THO Interview with Prof. Nader Habibi

Nader Habibi is the Henry J. Leir Professor of the Economics of the Middle East, in the Crown Center, and Senior Lecturer in the Department of Economics. You can read more about Prof. Nader Habibi here.

THO: I would like to talk about the recent report that you have written on economic relations between Turkey and the Gulf States. 

Prof. Habibi: This report is about ‘how the Turkish policy during the Qatar Crisis has affected its economic relations with the other Gulf States with a specific focus on Qatar, Saudi Arabia and the UAE.’ What I ask is whether the political tensions between Turkey and Saudi Arabia have lead to  a significant amount of decline in their economic relations or not? During and after the assassination of Khashoggi. Ever since the AK Party came to power the economic relations between Turkey and the Arab states have expanded greatly. This has been good for everyone. While I was writing this report I have looked at tourism, investment and trade.  

The findings are that although the diplomatic and political relations are tense between Turkey and Saudi Arabia and Turkey and UAE economic relations haven’t displayed serious sharp declines. The number of Saudi tourists in Turkey have increased in 2017-2018. Although the foreign direct investment numbers have declined in 2017-2018, we would have expected a much more significant break, but we don’t see that.  Also businessmen on both sides are interested deeply in doing business. This is quite a surprise. We don’t see much of that in 2018. Foreign direct investment to Turkey dropped but when it comes to Saudi interest in real estates in Turkey we don’t see too much of a decline there. However, when we look at trade rates between Turkey and UAE the decline is more sharp. Turkey was using UAE as re-export center, just like China and other countries, the trade volume there was 9 billion in 2016 and it sharply declined to 3 billion in 2017.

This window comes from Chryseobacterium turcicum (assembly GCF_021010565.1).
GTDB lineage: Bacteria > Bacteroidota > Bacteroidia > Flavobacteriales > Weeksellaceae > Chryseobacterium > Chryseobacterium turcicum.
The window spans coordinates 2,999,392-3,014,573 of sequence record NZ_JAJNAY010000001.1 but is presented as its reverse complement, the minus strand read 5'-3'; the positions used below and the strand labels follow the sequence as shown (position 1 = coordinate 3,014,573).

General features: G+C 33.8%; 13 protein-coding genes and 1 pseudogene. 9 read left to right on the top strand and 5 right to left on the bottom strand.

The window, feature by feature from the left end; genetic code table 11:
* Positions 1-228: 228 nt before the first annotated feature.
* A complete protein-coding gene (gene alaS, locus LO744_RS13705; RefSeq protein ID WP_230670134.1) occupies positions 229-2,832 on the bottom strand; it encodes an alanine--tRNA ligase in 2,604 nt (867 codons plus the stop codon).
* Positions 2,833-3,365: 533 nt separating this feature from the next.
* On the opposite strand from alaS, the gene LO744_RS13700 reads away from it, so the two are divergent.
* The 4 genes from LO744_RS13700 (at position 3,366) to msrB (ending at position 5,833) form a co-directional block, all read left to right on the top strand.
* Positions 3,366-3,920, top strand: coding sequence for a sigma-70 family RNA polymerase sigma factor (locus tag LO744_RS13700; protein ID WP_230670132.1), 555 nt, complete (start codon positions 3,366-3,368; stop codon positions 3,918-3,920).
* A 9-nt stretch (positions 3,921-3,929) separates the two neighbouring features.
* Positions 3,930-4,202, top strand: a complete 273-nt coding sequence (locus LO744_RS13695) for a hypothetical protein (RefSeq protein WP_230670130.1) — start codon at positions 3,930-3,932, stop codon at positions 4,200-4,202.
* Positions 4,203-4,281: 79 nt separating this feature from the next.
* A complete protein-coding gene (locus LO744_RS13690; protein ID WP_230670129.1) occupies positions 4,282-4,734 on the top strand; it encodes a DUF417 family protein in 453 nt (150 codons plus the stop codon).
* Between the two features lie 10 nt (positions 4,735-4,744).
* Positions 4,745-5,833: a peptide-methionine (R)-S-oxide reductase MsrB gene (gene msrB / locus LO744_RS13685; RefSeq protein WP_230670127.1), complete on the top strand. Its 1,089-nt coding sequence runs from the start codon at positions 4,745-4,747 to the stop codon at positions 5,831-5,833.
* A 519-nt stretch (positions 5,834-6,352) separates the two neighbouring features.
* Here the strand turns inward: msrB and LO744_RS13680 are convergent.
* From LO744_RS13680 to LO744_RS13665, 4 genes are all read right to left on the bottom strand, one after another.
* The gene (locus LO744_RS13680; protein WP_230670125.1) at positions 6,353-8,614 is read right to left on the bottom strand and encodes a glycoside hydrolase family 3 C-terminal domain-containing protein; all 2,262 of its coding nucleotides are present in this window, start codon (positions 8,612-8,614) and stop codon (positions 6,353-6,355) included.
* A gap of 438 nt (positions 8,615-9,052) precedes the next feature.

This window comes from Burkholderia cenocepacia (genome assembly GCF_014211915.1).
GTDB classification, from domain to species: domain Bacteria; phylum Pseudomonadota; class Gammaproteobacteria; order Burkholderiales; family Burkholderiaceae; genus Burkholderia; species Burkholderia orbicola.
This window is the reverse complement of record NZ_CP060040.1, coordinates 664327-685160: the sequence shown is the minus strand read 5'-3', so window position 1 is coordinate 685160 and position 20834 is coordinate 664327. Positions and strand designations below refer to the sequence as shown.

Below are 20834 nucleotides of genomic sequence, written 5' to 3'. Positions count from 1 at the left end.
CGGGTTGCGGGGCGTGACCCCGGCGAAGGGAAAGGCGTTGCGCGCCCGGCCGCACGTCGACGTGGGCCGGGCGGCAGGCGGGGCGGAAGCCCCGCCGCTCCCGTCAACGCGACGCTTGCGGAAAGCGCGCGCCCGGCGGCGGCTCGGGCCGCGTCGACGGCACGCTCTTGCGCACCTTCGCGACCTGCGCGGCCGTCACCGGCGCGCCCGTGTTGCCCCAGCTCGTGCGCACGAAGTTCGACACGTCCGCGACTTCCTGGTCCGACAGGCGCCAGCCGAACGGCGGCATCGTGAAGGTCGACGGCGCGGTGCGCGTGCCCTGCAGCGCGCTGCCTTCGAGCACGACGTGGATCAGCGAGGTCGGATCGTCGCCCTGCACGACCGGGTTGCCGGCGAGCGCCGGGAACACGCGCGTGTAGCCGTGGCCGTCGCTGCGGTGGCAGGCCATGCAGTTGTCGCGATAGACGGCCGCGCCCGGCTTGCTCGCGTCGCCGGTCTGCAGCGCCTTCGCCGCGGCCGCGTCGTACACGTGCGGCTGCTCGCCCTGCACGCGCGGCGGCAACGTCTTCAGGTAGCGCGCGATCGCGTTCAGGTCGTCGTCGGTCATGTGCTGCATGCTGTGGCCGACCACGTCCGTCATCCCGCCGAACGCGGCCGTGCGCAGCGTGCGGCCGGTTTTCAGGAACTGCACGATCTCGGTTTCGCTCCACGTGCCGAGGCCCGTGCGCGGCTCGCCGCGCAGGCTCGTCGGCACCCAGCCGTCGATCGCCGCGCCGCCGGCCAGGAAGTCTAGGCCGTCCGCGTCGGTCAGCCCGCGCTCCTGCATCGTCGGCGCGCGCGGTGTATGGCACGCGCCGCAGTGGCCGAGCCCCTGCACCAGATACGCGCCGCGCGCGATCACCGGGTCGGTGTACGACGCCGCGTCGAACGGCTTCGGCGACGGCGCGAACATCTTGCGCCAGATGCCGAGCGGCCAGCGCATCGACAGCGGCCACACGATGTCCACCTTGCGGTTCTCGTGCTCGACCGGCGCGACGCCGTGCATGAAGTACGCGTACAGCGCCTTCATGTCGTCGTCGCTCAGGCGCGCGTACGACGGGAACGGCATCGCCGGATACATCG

However, in 2019 because of these tensions between the Saudi Kingdom and Turkey, Saudi government has started a negative campaign against trade, travel and investment in Turkey. Many reports came out in the media that stated that Saudi citizens those have purchased real estate in Turkey were tricked and the media discouraged buying real estates in Turkey. Saudis are revising their textbooks that the images of Ottoman Empire is shown much more negative than before. There are many negative campaigns on social media by ordinary Saudi citizens boycotting Turkey and it still continues. Recently, Saudi Arabia and the UAE have showed strong reactions against Turkey’s northern Syria operation.